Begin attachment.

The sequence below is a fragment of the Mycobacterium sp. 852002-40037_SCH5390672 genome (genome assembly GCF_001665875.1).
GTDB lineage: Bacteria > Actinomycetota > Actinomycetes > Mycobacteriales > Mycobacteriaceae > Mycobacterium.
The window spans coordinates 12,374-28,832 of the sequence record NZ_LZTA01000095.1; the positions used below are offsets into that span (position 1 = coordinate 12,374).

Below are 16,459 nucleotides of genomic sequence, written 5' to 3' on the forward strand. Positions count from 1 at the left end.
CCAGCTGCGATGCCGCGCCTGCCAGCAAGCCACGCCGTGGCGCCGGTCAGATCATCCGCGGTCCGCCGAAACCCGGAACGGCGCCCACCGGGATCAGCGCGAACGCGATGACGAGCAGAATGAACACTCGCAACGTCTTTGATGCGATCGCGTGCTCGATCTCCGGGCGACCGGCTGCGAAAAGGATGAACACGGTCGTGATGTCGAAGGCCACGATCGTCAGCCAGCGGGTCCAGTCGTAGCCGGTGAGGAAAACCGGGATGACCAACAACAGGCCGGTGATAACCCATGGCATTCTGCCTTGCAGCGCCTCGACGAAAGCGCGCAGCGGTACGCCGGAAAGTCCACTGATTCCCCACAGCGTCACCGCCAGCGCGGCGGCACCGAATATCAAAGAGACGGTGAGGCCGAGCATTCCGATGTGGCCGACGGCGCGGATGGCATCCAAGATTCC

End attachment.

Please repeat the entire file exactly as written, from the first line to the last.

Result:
The sequence below is a fragment of the Mycobacterium sp. 852002-40037_SCH5390672 genome (genome assembly GCF_001665875.1).
GTDB lineage: Bacteria > Actinomycetota > Actinomycetes > Mycobacteriales > Mycobacteriaceae > Mycobacterium.
The window spans coordinates 12,374-28,832 of the sequence record NZ_LZTA01000095.1; the positions used below are offsets into that span (position 1 = coordinate 12,374).

Below are 16,459 nucleotides of genomic sequence, written 5' to 3' on the forward strand. Positions count from 1 at the left end.
CCAGCTGCGATGCCGCGCCTGCCAGCAAGCCACGCCGTGGCGCCGGTCAGATCATCCGCGGTCCGCCGAAACCCGGAACGGCGCCCACCGGGATCAGCGCGAACGCGATGACGAGCAGAATGAACACTCGCAACGTCTTTGATGCGATCGCGTGCTCGATCTCCGGGCGACCGGCTGCGAAAAGGATGAACACGGTCGTGATGTCGAAGGCCACGATCGTCAGCCAGCGGGTCCAGTCGTAGCCGGTGAGGAAAACCGGGATGACCAACAACAGGCCGGTGATAACCCATGGCATTCTGCCTTGCAGCGCCTCGACGAAAGCGCGCAGCGGTACGCCGGAAAGTCCACTGATTCCCCACAGCGTCACCGCCAGCGCGGCGGCACCGAATATCAAAGAGACGGTGAGGCCGAGCATTCCGATGTGGCCGACGGCGCGGATGGCATCCAAGATTCC